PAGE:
Thank you to everyone who participated in the Evidence Based Instruction Survey! Evidence Based Instruction is far more prevalent in the current instructional practices than you may be aware. Additionally, evidence based decision making is part of our everyday life and decision making. When you reach for the bottle of water as opposed to a diet soda you are doing so based on evidence of the health benefits of one vs. the other, just like many of the best practices that are implemented in the classroom. Our goal is to identify evidence and research to support practices that make sense for meeting the goal of providing a quality education to all learners! After reviewing the survey data we have provided answers and information related to the results. I hope this is helpful!
Questions and Answers around Evidence Based Instruction
1) What is Evidenced Based Instruction?
Evidence based instruction is an instructional program or strategies which have been tested and have demonstrated success. This means that the research results are reliable and valid. As a result, the research shows there is reasonable evidence to indicate the program or strategies will result in academic gains. (https://sites.google.com/site/tourochanson/evidence-based-instruction)
2) What current programs are we using that are Evidenced Based?
Workshop Model of Instruction, FOSS kits, Fundations, and Inclusive Practices such as Co-Teaching, UDL, PBIS, Flexible Seating, Wilson Reading to name a few!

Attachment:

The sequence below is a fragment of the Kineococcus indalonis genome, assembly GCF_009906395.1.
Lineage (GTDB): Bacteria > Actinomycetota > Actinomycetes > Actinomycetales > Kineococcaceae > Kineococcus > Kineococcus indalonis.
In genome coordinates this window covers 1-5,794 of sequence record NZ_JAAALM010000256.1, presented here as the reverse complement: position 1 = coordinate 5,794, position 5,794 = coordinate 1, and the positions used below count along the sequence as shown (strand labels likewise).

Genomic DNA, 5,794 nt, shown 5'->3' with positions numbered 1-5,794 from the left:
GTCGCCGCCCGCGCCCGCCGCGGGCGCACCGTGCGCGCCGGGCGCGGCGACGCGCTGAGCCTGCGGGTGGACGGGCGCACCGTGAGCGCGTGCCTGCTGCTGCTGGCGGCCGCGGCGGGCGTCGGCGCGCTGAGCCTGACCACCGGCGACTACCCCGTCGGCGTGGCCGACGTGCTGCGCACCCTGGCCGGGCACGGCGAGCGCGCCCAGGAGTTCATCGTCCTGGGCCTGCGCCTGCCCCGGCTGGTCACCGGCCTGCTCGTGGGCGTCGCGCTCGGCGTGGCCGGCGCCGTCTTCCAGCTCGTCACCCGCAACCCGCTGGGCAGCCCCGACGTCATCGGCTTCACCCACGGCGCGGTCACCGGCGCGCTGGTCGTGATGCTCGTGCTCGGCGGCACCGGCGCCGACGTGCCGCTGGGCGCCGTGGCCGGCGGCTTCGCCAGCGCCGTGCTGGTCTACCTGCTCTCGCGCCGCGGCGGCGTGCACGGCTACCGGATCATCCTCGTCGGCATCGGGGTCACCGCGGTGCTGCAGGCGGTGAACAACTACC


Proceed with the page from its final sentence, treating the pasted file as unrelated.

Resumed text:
3) How do we access data on Testwiz?
Instructions on how to access data on Testwiz can be found here.
4) Teacher’s responses to the “current perception of how CBRSD uses data evidence to impact instruction”:
Student data informs instruction. Assessment results as well as observational student data assists in gathering information to formulate strategies in both small and whole group settings. Common data sets can be obtained through Study Island, MA ESE Subgroup Achievement Data sets, AIMSweb, and Testwiz.
Where we get the data from
- Other formative/summative assessments
How we use it
- It drives curriculum and informs instruction
- Used as a basis for the Collaborative Inquiry protocol
- Issues with how we use it:
- Inconsistency among departments
- Implementation not followed by analysis
- CI Protocol is changing this however
- Sometimes feels forced/overwhelming
5 ) Teacher’s responses to: “What barriers do we face if we want all stakeholders to have important conversations about data and how that data impacts instruction?”
Creating and maintaining an understanding that the first use of data is to inform our approaches to teaching and learning.
6) Resources in response to: Do you have access to appropriate data resources (beyond state assessment data) to make decisions around evidence based instruction?
Additional Resources Available:
Everyone has to access these databases through the Wahconah Library. There are links on the Wahconah Library website that will take you to the Catalog/Databases page.
There is a lot in the Gale Databases and Gale Power Search including the Britannica Encyclopedia, Digital Commonwealth (historical collections from libraries, museums, and archives across Massachusetts) and searchable, database-style access to The New York Times and The Boston Globe, including archives back to the 1980s,
There is a standalone link to ERIC (Educational Research Information Center) under the Research Databases category.